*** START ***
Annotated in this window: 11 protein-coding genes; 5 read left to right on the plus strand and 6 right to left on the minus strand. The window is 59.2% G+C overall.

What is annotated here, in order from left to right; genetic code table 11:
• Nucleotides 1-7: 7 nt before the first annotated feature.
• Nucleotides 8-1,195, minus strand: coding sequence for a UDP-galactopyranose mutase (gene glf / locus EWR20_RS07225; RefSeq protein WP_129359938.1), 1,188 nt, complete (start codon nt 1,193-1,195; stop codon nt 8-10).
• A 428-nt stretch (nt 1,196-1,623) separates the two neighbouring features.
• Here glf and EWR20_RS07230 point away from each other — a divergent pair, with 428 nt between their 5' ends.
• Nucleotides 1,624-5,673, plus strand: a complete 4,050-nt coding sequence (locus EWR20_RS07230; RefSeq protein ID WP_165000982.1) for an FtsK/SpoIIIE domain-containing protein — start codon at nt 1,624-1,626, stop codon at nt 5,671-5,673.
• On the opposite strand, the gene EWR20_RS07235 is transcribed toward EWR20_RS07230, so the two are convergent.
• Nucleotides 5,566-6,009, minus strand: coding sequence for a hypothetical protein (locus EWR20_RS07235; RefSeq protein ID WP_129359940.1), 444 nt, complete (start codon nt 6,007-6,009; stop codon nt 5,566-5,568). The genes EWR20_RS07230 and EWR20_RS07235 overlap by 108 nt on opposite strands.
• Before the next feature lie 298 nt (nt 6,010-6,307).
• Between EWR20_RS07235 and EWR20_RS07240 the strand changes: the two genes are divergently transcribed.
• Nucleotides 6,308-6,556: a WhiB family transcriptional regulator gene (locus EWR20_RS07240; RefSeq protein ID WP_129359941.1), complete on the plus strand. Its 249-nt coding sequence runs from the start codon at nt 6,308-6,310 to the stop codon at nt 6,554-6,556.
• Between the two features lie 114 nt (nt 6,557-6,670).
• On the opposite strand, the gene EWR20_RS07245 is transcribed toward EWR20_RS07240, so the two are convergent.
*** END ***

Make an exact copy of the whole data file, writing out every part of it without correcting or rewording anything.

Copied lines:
Annotated in this window: 11 protein-coding genes; 5 read left to right on the plus strand and 6 right to left on the minus strand. The window is 59.2% G+C overall.

What is annotated here, in order from left to right; genetic code table 11:
• Nucleotides 1-7: 7 nt before the first annotated feature.
• Nucleotides 8-1,195, minus strand: coding sequence for a UDP-galactopyranose mutase (gene glf / locus EWR20_RS07225; RefSeq protein WP_129359938.1), 1,188 nt, complete (start codon nt 1,193-1,195; stop codon nt 8-10).
• A 428-nt stretch (nt 1,196-1,623) separates the two neighbouring features.
• Here glf and EWR20_RS07230 point away from each other — a divergent pair, with 428 nt between their 5' ends.
• Nucleotides 1,624-5,673, plus strand: a complete 4,050-nt coding sequence (locus EWR20_RS07230; RefSeq protein ID WP_165000982.1) for an FtsK/SpoIIIE domain-containing protein — start codon at nt 1,624-1,626, stop codon at nt 5,671-5,673.
• On the opposite strand, the gene EWR20_RS07235 is transcribed toward EWR20_RS07230, so the two are convergent.
• Nucleotides 5,566-6,009, minus strand: coding sequence for a hypothetical protein (locus EWR20_RS07235; RefSeq protein ID WP_129359940.1), 444 nt, complete (start codon nt 6,007-6,009; stop codon nt 5,566-5,568). The genes EWR20_RS07230 and EWR20_RS07235 overlap by 108 nt on opposite strands.
• Before the next feature lie 298 nt (nt 6,010-6,307).
• Between EWR20_RS07235 and EWR20_RS07240 the strand changes: the two genes are divergently transcribed.
• Nucleotides 6,308-6,556: a WhiB family transcriptional regulator gene (locus EWR20_RS07240; RefSeq protein ID WP_129359941.1), complete on the plus strand. Its 249-nt coding sequence runs from the start codon at nt 6,308-6,310 to the stop codon at nt 6,554-6,556.
• Between the two features lie 114 nt (nt 6,557-6,670).
• On the opposite strand, the gene EWR20_RS07245 is transcribed toward EWR20_RS07240, so the two are convergent.